Albino birds are not particularly unusual. I’ve seen white robins, jays, crows, peacocks, and others. And of course there are white domestic chickens, ducks, geese, and turkeys. The whole explanation of feather color is fairly complex, but let’s just discuss pigments for the time being. These pigments fall into three main groups –yellow, red, and black/brown colors. The pigments are deposited into the feathers as they grow and the combination of pigments and feather structure form the colors and patterns of the birds’ feathers. (There are no blue pigments in birds; blue birds are actually brown-pigmented, the feather structure producing the blue color.) Since most birds have a summer and winter plumage, there may be two or more plumage patterns in one species every year and the proportions of pigments change. Ptarmigans, chicken-like birds of the far north and tundra, molt to an all-white plumage in the winter for camouflage.
With such a demanding physiological process, it is no wonder that occasionally things go awry. Sometimes there is a total lack of pigments and the result is a totally white bird with a red eye – a true albino. Some birds are totally white but have colored eyes (the iris) and are not true albinos. Just a short time ago a friend sent me a photo of an albino hummingbird.
Occasionally there is a dilution of the pigments which produces a faded version of the bird. I had a gray and white Yellow-billed Magpie visiting my backyard with a flock of normal colored black and white magpies. This is called incomplete albinism. There are a number of birds that have light and dark phases, where incomplete albinism has become a permanent condition in the species. And then there are just plain dilutions of dark feathers.The Red-tailed Hawk shows a gradation of feather darkness from very dark to very light. Populations of the Fox Sparrow on the Pacific coast are darker in the southern part of their range and lighter as one goes northward.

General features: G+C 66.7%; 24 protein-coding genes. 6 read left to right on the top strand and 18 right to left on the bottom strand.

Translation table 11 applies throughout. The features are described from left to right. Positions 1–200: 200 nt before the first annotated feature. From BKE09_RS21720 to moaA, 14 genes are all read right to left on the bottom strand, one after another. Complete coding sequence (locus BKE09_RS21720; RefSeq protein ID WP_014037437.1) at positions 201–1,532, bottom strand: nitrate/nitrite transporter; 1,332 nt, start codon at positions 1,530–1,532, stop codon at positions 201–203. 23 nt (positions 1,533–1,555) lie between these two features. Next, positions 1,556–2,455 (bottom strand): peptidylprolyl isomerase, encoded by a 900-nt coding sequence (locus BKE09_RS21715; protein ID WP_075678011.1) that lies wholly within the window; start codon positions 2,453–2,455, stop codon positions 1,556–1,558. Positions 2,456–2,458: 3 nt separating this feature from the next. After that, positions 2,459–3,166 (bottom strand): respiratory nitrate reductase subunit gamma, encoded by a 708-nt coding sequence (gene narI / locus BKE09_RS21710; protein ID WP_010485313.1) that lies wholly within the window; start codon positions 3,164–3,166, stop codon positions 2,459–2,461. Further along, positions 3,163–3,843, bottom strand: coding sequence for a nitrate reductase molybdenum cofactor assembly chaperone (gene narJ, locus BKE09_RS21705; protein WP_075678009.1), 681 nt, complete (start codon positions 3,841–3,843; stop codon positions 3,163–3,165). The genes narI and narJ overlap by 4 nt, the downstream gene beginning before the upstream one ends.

There is also partial albinism in which the bird shows patches of white or individual white feathers among its normal plumage. This is very common in House Sparrows for some reason, but can be seen in many other birds, especially the soaring hawks.
Ever notice that many birds that are almost all white have black wing tips – their primary flight feathers? This is typical for gulls, terns, Snow Geese, Wood Stork, White Pelican, and others. The reason is that the black pigment (melanin granules) strengthens the feathers which are most subject to wear and tear. Herons and white swans are the only exceptions as they have other adaptations in their primary feathers to avoid excessive wear.
So what happens to the hapless white robin or jay in its habitat surrounded by normal colored birds? If not eaten by a predator because it stands out, it is rejected by any potential mates. White may imply clean and pristine in the human world, but the meaning is very different among birds.